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Mr Takeshi Miyagawa

An Arnold Celebration
Malcolm ARNOLD (b. 1921)

Prelude, Siciliano and Rondo Op. 80 (arr. John P. Paynter)
Tam O’ Shanter Overture Op. 51 (arr. John P. Paynter)
Concertino for Saxophone and Winds (arr. Mamoru Nakata)
The Inn of the Sixth Happiness: Suite from the film (arr. Munetoshi Senoo)
Peterloo Overture Op. 87 (arr. Hisaatsu Kondo)
Little Suite No. 1 Op. 53 (arr. Denis Bloodworth)
Sarabande and Polka from Solitaire (arr. John P. Paynter)
March: HRH the Duke of Cambridge Op. 60
Tokyo Kosei Wind Orchestra/Douglas Bostock
Recorded at Sun Azalea, Saitama, March 2001, DDD


Although British born and strongly dedicated to the performance of British music, conductor Douglas Bostock has spent much of his career working overseas. Consequently he is probably best known in the United Kingdom for his work on the Danish ClassicO label. Amongst his recordings of British repertoire for the label are two discs dedicated to the music of Arnold, although sadly financial difficulties appear to have cut short what promised to be a highly interesting series of discs.

This is the first of several discs to be reviewed for Musicweb showcasing Bostock’s association with the Tokyo Kosei Wind Orchestra, an ensemble of which he has been principal conductor since January 2001. He is in illustrious company for one of his predecessors was Frederick Fennell, the founder of the Eastman Wind Ensemble, who after a lengthy period at the helm became Conductor Laureate of the band from 1996.

There is, in reality, only one original work for the medium represented, namely the brief March that Arnold wrote in 1957 to celebrate the centenary of the Royal Military School of Music at Kneller Hall. As Douglas Bostock points out in his booklet note the works do transcribe well for the medium although I have to confess that I did find myself missing the atmosphere of Arnold’s deft orchestration in the two most well known works: the overtures Tam O’ Shanter and Peterloo.

What is equally and immediately striking is the impressive quality of the playing from the band, who are clearly a crack ensemble. From the very opening Bostock gets them right inside the music and the result is never less than exciting.

The Prelude, Siciliano and Rondo that opens the disc was originally written for brass band with the title Little Suite for Brass and indeed both of the "Little Suites" are heard more regularly played by band or youth orchestra. Both have figured as test pieces in the lower brass band divisions on numerous occasions being undemanding in terms of virtuosity but favoured for their characteristic and abundant tunefulness. As is often the case with Arnold however, the undertones can be considerably darker than is immediately apparent and in the case of the Little Suite No. 1, its origins were in a piece originally conceived in memory of the composer’s brother, who lost his life in the war. The result is nonetheless highly attractive. From the other suite the gently lilting Siciliano is particularly memorable, simple and fleeting but quintessential Arnold in its haunting melody.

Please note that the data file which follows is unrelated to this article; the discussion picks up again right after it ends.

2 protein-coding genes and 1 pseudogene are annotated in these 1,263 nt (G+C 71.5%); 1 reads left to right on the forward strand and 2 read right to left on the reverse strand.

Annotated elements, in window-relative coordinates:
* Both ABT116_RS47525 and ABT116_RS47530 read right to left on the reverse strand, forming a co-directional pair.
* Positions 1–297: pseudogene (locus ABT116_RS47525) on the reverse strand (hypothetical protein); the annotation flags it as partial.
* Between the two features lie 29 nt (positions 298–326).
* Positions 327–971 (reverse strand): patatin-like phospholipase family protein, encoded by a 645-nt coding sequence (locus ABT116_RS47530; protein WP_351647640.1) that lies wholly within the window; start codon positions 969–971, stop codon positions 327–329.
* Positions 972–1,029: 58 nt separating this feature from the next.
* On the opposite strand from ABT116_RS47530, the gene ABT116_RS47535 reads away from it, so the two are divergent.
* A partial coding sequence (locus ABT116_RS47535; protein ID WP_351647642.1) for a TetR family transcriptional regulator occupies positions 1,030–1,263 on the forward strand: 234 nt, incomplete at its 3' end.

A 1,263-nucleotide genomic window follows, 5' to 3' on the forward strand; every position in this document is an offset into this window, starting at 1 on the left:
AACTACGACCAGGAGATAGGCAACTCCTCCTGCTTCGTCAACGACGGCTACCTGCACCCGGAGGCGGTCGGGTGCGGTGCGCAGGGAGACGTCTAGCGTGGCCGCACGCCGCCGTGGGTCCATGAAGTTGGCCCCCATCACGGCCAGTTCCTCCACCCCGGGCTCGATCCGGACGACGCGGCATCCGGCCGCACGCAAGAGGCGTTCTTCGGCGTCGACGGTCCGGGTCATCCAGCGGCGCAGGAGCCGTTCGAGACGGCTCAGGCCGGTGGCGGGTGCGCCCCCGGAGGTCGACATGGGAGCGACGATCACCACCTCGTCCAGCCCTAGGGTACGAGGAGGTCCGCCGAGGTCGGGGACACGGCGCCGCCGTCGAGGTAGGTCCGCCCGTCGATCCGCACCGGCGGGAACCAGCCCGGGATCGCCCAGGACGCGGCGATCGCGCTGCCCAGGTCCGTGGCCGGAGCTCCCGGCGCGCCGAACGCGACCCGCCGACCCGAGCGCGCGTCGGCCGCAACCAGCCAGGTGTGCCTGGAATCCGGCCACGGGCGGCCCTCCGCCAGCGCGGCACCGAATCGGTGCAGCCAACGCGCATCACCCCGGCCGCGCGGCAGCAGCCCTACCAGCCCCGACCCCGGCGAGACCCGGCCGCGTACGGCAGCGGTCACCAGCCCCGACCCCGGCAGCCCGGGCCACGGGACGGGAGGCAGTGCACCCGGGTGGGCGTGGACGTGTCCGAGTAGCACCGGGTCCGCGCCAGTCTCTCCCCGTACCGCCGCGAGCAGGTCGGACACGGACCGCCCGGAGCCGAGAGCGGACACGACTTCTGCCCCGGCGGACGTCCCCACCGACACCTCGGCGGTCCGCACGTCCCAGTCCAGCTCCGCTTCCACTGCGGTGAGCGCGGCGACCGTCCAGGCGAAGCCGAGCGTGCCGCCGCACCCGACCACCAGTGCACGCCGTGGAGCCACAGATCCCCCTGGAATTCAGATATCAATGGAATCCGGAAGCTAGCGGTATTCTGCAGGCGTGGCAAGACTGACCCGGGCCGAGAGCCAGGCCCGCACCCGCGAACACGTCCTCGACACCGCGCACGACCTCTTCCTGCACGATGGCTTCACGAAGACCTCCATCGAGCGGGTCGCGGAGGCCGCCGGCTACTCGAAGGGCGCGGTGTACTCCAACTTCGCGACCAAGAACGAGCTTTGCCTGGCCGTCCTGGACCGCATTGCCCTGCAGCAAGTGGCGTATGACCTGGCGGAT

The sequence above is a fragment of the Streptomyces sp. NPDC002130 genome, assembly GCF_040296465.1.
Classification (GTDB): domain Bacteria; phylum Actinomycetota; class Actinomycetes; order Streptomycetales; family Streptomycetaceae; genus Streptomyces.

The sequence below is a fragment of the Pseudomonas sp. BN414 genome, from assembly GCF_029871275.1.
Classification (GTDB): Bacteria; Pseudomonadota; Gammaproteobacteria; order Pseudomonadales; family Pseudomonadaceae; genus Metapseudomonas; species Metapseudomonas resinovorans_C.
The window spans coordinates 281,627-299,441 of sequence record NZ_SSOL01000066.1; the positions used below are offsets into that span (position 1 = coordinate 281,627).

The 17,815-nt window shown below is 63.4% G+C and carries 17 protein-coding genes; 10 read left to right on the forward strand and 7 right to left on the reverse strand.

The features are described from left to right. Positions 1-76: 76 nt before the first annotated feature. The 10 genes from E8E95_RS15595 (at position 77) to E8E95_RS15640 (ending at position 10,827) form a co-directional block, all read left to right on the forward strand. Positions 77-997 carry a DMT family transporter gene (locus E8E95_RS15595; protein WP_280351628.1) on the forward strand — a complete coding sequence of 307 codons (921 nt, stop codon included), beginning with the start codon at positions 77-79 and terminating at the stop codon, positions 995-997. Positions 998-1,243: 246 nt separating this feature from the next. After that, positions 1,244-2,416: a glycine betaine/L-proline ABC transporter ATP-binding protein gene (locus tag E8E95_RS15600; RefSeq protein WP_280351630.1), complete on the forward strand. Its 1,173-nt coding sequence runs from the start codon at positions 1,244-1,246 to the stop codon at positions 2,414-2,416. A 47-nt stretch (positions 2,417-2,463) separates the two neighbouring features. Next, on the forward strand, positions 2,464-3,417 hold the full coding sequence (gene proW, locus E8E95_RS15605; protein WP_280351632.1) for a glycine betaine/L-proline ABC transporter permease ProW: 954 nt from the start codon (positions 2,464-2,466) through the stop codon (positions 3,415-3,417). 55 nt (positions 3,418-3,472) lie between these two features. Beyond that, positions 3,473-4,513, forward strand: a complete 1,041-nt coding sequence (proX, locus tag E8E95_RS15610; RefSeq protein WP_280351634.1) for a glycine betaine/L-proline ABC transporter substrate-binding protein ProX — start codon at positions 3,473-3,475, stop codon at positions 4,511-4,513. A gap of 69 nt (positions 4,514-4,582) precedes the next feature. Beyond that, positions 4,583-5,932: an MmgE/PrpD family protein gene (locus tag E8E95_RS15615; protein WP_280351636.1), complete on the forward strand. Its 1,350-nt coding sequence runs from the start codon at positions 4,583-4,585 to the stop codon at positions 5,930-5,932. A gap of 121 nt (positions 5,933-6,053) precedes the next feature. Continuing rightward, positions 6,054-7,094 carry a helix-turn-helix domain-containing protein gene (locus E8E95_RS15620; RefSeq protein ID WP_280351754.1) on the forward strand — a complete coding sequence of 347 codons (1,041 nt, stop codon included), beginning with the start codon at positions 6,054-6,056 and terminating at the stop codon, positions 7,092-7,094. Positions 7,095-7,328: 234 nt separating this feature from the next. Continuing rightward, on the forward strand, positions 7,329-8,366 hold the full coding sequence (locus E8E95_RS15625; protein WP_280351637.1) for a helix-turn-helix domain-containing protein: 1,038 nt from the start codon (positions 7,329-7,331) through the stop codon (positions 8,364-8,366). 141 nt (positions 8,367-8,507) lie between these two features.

The Sarabande and Polka from the ballet, Solitaire will be well known to Arnold fans and as with the Siciliano, the Sarabande is once again notable for its disarming beauty. The Polka is very much Arnold in "St. Trinians" mode. Perhaps of greater interest is the suite devised from the music Arnold wrote for the film, The Inn of the Sixth Happiness starring Ingrid Bergman. Here the arrangement does indeed work notably well. The London-inspired fanfares of the first movement are heard once again in more subdued mood during the course of the ensuing second movement Romance. The third and most substantial movement again makes reference to the opening material although the central section of the movement comprises a highly entertaining march constructed around "This Old Man", building to a triumphant conclusion where the tune is combined with the now familiar "London" music.

Of greater interest still to Arnold aficionados will be the only real rarity on the disc, the Concertino for Saxophone and Winds. Its unfamiliarity is largely due to its unusual history, first seeing the light of day as a piano sonata in 1942 when the composer was just twenty-one. For many years it was overlooked and was not performed until 1984. Subsequently in 1994, composer David Ellis undertook an arrangement for saxophone and strings. The version given here now carries the definitive title, scored for a modest ensemble of double wind quintet with the addition of trumpet, trombone and double bass. The mood is predominantly serious, the first of the three movements being the most substantial and proceeding from an understated though dark opening via passages of alternating lyricism and occasional introspection. The underlying mood does not fundamentally change in the brief central Andante con moto, albeit with fleeting glimpses of sunlight through the sadness. The final march has a somewhat neo-classical feel combined with a grotesquery that gives the impression of Arnold cocking a tongue in cheek snook at the major musical figures of the day, notably Hindemith and Kurt Weill. In reality it’s not vintage Arnold but still manages to entertain through the course of its ten minute or so duration.

Certainly a disc that anyone with an interest in Arnold should consider acquiring. All the more attractive for the polished and exciting performances.

Christopher Thomas


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